St. Mateo Correa Magallanes was a priest and a Knight of Columbus. During the persecution of the Church in Mexico in 1927, he had a choice to make.
He was in the jails hearing confessions from prisoners rounded up by the government. Now, a general was pressing a gun to his head, threatening to kill him if he did not disclose what prisoners had told him in confession.
Mateo said, “You can do that, but just know that a priest must keep the seal of confession. I am willing to die.” Shortly after that, he was taken to the outskirts of town and killed.
Every priest takes his obligations as a confessor seriously.
We know it is a beautiful duty and a privilege to guide souls and grant forgiveness in God’s name. Mateo and many priests down through the centuries have chosen to suffer rather than betray the confidentiality of what they hear in confession.
Confession is sacred — to every priest and every Catholic.
That is why I am greatly disturbed by a bill that is moving through the California Legislature. Senate Bill 360 would order priests to disclose information they might hear in confession concerning the sexual abuse of minors.
Sometimes the best intentions can lead to bad legislation. That is the case with S.B. 360.
Child sexual abuse is a horrible sin and crime that afflicts every area of our society. In the Catholic Church, we have grappled with this scandal for many years.
Across the state, dioceses have put in place policies and programs to keep children safe. We fingerprint and do background checks on Church personnel, we have staff who help victims, and we have strict protocols for dealing with allegations against priests and others who work for the Church.
As a result, new cases of child sexual abuse by priests are rare in the Archdiocese of Los Angeles and other dioceses in California.
Every case is one too many. And the Church remains vigilant in protecting children, and we are committed to helping all victim-survivors find healing.
From a public-policy standpoint, if the goal is to prevent child sexual abuse, it does not make sense to single out Catholic priests and the Sacrament of Penance and Reconciliation, which is the formal name for confession.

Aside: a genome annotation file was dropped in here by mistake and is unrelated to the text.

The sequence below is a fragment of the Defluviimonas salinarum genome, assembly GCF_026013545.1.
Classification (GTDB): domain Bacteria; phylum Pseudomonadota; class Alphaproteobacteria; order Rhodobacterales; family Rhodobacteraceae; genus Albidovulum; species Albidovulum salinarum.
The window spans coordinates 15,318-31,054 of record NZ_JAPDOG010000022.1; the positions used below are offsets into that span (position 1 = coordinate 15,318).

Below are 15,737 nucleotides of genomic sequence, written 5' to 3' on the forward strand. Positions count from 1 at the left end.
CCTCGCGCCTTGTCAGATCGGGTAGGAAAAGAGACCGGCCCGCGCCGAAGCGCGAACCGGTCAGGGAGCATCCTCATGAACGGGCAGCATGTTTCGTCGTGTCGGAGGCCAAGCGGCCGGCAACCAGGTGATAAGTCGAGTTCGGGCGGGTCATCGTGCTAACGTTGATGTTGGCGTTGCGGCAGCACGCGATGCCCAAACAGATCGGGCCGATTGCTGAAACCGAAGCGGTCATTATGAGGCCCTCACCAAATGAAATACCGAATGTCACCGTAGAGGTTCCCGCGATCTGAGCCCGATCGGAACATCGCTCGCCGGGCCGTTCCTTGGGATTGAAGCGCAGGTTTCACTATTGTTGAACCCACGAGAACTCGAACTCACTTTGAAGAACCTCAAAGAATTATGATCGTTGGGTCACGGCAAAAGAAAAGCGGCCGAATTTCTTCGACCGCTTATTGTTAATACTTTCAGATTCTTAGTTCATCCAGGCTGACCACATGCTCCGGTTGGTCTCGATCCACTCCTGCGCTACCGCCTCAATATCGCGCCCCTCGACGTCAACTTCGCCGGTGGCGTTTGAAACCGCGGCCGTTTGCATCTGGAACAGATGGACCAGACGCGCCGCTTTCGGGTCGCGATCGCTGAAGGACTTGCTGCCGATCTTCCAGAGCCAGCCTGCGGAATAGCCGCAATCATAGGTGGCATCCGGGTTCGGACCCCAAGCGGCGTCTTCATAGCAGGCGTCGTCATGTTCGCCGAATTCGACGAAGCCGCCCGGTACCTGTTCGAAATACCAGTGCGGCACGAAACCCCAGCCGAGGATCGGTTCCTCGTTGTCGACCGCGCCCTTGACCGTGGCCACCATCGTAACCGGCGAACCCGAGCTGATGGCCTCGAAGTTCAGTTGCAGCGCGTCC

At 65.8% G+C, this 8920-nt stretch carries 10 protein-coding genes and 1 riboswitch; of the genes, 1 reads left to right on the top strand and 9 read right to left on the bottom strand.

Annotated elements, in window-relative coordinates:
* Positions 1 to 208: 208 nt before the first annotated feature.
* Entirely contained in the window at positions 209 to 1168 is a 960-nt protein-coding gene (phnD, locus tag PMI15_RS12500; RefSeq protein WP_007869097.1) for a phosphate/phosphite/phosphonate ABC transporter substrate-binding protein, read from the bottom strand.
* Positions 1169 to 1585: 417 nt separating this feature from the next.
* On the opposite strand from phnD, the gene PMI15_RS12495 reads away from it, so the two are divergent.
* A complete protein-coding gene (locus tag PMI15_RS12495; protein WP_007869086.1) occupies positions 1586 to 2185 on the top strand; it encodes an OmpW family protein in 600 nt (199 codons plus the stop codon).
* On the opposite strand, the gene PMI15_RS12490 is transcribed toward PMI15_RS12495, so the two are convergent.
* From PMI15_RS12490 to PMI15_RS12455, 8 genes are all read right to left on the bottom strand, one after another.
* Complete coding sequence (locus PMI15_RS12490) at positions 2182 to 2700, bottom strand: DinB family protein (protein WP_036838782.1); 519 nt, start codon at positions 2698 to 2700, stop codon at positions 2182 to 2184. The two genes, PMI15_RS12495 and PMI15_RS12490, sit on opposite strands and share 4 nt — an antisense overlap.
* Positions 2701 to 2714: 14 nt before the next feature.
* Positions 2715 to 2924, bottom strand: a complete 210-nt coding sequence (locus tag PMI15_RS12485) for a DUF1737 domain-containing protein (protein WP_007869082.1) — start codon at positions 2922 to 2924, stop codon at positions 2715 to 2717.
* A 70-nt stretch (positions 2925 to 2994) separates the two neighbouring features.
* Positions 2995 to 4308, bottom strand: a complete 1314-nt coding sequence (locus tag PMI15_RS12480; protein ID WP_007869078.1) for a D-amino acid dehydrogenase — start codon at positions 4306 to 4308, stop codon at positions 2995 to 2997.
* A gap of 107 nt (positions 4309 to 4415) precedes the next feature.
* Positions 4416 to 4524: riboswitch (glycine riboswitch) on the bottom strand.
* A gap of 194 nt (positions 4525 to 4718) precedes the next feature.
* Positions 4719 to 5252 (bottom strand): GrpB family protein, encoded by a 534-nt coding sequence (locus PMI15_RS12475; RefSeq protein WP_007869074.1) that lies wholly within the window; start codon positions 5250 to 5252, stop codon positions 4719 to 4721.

Catholics believe that in the confessional we can tell God everything that is on our heart and seek his healing mercy. The priest is only an instrument; he stands in the “person of Christ.” We confess our sins — not to a man, but to God.
The privacy of that intimate conversation — our ability to speak with total honesty from our lips to God’s ear — is absolutely vital to our relationship with God.
This legislation, then, is a mortal threat to the religious freedom of every Catholic.
What is more alarming is that this bill is moving forward without any evidence that it will protect children.
Priests are already “mandated reporters” in California. That means we are required by law to report cases of sexual abuse that we suspect, except if we hear about it in the confessional.
S.B. 360’s sponsor makes a sweeping claim that “the clergy-penitent privilege has been abused on a large scale, resulting in the unreported and systemic abuse of thousands of children across multiple denominations and faiths.”
That is simply not true. Hearings on the bill have not presented a single case — in California or anywhere else — where this kind of crime could have been prevented if a priest had disclosed information he had heard in confession. Why is no one asking the bill’s sponsor to provide evidence for his accusations against the Church?
S.B. 360 claims to solve a crisis that does not exist.
The fact is, child sexual abuse is not a sin that people confess to priests in the confessional. Those who counsel such predators tell us that, sadly, many of them are secretive and manipulative and cannot comprehend the grave evil of their actions.
It is far more likely that journalists and lawyers would hear admissions about such crimes. Yet this bill does not propose doing away with the attorney-client privilege or the protection of journalists’ sources. It only targets Catholic priests.
S.B. 360 should be voted down. And we should continue working together to seek effective ways to fight this scourge of child sexual abuse in our society.
Pray for me this week, and I will pray for you.
And let us pray for our priests — with gratitude for their courage in opening the doors of God’s mercy to us in confession.
And let us ask our Blessed Mother Mary to help us bring healing to every victim-survivor of abuse and help us build a society where every child is loved, protected and safe.
Archbishop José H. Gomez is the shepherd of Los Angeles.
This column has been reprinted with permission.
The California Catholic Conference is urging Catholics to oppose S.B. 360, which would revoke the “Seal of Confession.” More information is here.